Do Executives have Over Developed Executive Brains?

by Ron

Probably yes, but that’s likely to be a problem if there isn’t balance.

Some brain scientist will speak of the five brains:

  • Reptilian – Identifying and responding to threats
  • Limbic – Emotions, relationships
  • Neocortex – Makes meaning out of experiences and memories
  • Heart – Understands how we’re reacting physically and chemically to interaction
  • Executive – Translates information into decisions and future direction

Our modern world seems to celebrate and elevate Executive brain function. Big Data and computer analysis give modern executives more instant information than any leaders in history. CEO’s are hired and fired based on their decision making and vision reputations.

But, every time I’ve been hired to help grow and develop executive teams, only a small portion of the issue is related to the executive function of the brain. Most of my work is spent with emotions, relationships, experiences (and the memory of those experiences) and interactions. Relationships. Trust!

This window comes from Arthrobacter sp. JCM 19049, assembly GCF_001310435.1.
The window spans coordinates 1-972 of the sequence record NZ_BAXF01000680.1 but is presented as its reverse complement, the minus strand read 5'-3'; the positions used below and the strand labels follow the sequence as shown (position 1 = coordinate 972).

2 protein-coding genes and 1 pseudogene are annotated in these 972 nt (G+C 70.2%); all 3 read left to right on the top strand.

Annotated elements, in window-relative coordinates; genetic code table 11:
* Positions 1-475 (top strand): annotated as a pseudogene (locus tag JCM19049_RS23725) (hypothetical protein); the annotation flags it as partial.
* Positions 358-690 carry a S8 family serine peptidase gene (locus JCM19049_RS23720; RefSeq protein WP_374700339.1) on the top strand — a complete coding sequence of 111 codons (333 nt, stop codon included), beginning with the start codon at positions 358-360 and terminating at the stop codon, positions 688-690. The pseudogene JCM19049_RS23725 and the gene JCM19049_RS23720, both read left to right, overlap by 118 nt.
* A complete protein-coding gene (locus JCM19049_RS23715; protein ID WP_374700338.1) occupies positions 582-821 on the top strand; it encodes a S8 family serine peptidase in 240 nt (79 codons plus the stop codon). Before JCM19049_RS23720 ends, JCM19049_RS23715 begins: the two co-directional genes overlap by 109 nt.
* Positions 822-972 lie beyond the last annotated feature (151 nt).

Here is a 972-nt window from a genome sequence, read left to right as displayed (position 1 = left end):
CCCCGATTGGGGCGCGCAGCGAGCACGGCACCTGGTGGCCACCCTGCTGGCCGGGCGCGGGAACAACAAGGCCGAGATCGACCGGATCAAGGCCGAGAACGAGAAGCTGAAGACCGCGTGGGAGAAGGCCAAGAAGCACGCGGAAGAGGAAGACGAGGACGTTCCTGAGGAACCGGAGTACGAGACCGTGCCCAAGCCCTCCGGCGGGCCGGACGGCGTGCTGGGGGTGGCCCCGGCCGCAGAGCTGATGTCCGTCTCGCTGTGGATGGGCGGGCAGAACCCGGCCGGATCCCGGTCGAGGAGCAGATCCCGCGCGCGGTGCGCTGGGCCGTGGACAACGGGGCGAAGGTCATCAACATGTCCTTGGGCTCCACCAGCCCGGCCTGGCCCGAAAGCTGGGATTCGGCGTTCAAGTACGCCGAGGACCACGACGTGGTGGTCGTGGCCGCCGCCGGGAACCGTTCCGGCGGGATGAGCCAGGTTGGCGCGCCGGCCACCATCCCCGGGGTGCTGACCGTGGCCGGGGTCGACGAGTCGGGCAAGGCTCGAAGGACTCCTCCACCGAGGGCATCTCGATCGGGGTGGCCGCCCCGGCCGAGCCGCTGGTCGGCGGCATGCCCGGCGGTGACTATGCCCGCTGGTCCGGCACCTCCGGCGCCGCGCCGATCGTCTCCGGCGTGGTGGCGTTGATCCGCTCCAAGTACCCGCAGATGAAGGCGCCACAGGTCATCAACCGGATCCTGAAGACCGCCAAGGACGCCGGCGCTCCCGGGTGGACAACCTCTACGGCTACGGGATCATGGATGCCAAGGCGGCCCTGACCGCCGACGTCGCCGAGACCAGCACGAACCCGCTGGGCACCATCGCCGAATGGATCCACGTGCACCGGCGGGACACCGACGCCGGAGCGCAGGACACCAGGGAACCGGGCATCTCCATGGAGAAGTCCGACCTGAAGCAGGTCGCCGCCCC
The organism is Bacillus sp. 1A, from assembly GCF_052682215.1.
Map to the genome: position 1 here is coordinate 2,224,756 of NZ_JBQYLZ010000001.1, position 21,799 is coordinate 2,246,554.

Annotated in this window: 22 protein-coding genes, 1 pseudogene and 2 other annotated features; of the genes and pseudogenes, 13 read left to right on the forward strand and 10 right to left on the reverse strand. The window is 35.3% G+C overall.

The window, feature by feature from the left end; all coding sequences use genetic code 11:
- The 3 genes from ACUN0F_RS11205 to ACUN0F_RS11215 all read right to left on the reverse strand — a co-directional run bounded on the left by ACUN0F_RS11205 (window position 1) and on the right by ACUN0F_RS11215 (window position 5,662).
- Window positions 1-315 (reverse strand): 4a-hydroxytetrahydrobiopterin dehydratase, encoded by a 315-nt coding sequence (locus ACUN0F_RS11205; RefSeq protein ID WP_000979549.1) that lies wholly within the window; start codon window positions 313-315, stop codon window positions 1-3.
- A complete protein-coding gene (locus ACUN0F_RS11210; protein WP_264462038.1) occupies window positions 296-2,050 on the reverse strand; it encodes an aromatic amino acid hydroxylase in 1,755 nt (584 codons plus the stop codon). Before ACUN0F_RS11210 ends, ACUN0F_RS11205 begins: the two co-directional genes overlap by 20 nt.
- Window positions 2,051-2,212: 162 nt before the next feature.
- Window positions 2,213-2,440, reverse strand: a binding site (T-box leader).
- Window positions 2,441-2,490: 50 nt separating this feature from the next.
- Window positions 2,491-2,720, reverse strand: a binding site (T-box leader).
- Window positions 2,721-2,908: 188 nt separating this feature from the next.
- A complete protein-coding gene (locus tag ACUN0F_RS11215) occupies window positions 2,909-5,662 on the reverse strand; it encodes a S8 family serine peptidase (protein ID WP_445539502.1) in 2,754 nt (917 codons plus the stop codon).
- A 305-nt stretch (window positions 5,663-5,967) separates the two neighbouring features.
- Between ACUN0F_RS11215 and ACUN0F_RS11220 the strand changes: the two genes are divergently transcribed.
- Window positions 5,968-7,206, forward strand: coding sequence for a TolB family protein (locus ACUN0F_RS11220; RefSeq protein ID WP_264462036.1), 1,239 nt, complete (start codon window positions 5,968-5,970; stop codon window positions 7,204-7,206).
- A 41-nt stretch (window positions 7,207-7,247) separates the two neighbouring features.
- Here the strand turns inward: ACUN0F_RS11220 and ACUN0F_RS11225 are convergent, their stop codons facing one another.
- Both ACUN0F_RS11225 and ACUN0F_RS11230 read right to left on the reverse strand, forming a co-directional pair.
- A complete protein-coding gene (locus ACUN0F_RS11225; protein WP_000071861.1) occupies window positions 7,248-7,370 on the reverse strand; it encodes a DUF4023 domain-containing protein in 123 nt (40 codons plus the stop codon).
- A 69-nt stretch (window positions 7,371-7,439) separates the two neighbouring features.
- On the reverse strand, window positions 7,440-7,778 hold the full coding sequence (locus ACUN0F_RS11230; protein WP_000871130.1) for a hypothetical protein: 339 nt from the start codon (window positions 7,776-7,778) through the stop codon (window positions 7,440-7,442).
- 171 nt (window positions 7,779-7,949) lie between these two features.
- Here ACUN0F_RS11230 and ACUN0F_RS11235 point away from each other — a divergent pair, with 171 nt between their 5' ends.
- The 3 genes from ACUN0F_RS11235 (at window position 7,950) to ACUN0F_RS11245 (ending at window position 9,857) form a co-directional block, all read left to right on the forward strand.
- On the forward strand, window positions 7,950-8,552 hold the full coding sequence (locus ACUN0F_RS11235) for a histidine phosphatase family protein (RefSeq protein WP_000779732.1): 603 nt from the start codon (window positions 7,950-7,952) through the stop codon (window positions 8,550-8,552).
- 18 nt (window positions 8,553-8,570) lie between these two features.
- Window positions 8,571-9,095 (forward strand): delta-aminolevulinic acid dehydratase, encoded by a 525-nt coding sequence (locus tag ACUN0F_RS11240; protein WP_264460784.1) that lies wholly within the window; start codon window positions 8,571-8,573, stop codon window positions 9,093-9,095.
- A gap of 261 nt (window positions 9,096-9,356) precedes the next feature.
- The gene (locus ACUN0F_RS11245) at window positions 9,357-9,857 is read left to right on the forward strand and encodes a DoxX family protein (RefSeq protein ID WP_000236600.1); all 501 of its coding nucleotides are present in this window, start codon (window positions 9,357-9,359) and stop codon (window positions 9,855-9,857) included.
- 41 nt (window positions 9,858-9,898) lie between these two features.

You must be competent at your job to be trustworthy. Steven Covey (7 Habits of Highly Effective People) talked of Trustworthiness requiring both character and competence. Competence tends to be correlated with the brains Executive function. Character and style, how you relate to people are much more complex and the results of the four other brains working well.

One of the great transitions points in career development is moving from manager to leader. Your worth and value to the company are often measured by your competence and Executive brain function right up to and through being a manager. But, when you first step into that leadership role, the style: relationship, motivation, collaboration suddenly become much more valuable.

Leaders maintain the competency. But at the leadership level, that’s simply the price of admission. If you’re not competent you’ll be exposed soon enough. But the best leaders start early at understanding and developing the first four brains so that when they have that opportunity to become leaders, they perform well. In fact, those people who are often identified as “high potential” are the ones with balanced brain functions.

Yes, executives have highly developed executive brains. But that’s only one fifth of the issue. They also have four other brains working well.

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